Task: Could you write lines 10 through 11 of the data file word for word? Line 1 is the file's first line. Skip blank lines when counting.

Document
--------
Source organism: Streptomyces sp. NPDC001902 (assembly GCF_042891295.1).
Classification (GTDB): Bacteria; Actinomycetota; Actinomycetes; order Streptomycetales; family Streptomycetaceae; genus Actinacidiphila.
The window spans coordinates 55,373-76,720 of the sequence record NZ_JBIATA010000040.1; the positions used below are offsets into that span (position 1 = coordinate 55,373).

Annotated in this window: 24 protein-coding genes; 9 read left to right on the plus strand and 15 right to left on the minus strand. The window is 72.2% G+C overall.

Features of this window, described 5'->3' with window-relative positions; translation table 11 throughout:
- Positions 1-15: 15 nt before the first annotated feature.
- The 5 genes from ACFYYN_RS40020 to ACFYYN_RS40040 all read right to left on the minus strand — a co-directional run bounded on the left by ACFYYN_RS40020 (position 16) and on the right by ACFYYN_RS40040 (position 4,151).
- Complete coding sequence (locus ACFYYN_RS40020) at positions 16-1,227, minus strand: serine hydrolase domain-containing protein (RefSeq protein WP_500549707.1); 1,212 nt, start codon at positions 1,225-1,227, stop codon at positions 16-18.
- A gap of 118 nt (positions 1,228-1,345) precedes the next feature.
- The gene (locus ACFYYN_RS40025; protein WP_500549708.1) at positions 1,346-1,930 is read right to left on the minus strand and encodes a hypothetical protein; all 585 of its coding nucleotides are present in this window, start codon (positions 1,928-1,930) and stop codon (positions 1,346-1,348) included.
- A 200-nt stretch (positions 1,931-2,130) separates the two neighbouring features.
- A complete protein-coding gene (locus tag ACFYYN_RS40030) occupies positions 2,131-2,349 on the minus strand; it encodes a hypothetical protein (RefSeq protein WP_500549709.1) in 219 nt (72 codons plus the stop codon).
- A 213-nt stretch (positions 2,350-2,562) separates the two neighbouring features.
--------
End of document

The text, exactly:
- The gene (locus ACFYYN_RS40025; protein WP_500549708.1) at positions 1,346-1,930 is read right to left on the minus strand and encodes a hypothetical protein; all 585 of its coding nucleotides are present in this window, start codon (positions 1,928-1,930) and stop codon (positions 1,346-1,348) included.
- A 200-nt stretch (positions 1,931-2,130) separates the two neighbouring features.